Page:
The Qurʾān does not delineate the burial rites, but they are elaborated in fiqh [applied Islamic jurisprudence] manuals (based on the Prophetic practice, custom of the Companions, and rulings of jurists). A systematic survey of the legalities of Islamic burial rites is beyond the scope of this article; the brief overview provided below is not intended for use in burials.

Procedure and Places of Burial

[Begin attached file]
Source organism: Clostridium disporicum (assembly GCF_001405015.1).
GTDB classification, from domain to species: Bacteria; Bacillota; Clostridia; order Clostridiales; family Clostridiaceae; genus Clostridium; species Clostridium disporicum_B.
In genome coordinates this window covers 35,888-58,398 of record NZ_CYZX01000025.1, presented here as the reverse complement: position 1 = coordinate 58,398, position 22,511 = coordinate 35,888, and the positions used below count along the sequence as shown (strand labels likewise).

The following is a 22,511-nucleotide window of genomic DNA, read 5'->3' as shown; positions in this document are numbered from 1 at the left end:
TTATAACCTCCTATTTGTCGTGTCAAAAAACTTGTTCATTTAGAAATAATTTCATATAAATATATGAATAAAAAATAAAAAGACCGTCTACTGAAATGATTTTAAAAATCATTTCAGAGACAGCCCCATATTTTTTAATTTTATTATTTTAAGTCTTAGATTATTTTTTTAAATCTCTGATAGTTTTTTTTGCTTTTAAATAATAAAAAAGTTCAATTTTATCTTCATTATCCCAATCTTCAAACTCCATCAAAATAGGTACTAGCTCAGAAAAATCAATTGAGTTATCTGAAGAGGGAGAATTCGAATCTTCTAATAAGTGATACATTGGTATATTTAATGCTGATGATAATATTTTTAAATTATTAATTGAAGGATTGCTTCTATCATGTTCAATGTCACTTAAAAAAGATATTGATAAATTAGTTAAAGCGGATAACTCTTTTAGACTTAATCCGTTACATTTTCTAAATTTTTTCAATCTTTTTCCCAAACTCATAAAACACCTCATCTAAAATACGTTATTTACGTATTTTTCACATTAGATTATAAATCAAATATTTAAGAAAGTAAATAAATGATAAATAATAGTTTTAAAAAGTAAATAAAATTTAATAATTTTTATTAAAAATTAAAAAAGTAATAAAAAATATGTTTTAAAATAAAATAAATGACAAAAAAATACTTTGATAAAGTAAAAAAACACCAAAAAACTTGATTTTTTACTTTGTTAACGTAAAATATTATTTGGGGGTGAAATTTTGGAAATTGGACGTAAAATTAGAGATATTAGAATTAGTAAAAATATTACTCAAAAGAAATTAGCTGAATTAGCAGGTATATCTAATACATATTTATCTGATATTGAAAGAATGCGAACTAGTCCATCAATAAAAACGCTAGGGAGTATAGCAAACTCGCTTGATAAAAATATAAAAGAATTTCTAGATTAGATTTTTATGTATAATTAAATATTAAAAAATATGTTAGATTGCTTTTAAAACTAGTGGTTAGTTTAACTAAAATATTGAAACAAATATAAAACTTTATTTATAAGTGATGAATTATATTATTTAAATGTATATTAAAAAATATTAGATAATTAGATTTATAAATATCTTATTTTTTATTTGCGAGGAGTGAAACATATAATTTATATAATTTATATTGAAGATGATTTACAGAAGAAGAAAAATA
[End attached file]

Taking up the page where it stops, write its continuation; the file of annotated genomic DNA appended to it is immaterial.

The actual procedure for burial differs slightly between legal schools in the fiqh manuals, but they concur that the preferred site is a Muslim communal graveyard, one benefit being the profusion of visitors’ supplications for the deceased. The Prophet, upon him blessings and peace, would bury Muslims in the communal graveyard, known as Baqīʿ al-Gharqad (lit. “the boxthorn-tree tract”), near his Mosque in Madina; this graveyard is still being used and is the most desired site of burial for millions of Muslims. The Shāfiʿī and Ḥanbalī schools allow burial in a house or garden rather than the communal graveyard, for the Prophet himself was buried in his own house and later the Caliphs Abū Bakr al-Ṣiddīq (d. 13/634) and ʿUmar b. al-Khaṭṭāb (d. 23/644) were buried next to him, but the Ḥanafī school considers this practice to be specially reserved for the Prophets and makes exception for the two caliphs. The Mālikī school too admits burial elsewhere, but stipulates that infants should be buried in a Muslim communal graveyard (Ibn al-Humām, Fatḥ al-qadīr 2:141; al-Shurunbulālī, Marāqī al-falāḥ 1:226; al-Dusūqī, al-Sharḥ al-kabīr 1:424; Ibn al-Ḥājj, al-Madkhal 3:257; Muwaffaq al-Dīn ibn Qudāma, al-Kāfī 1:370).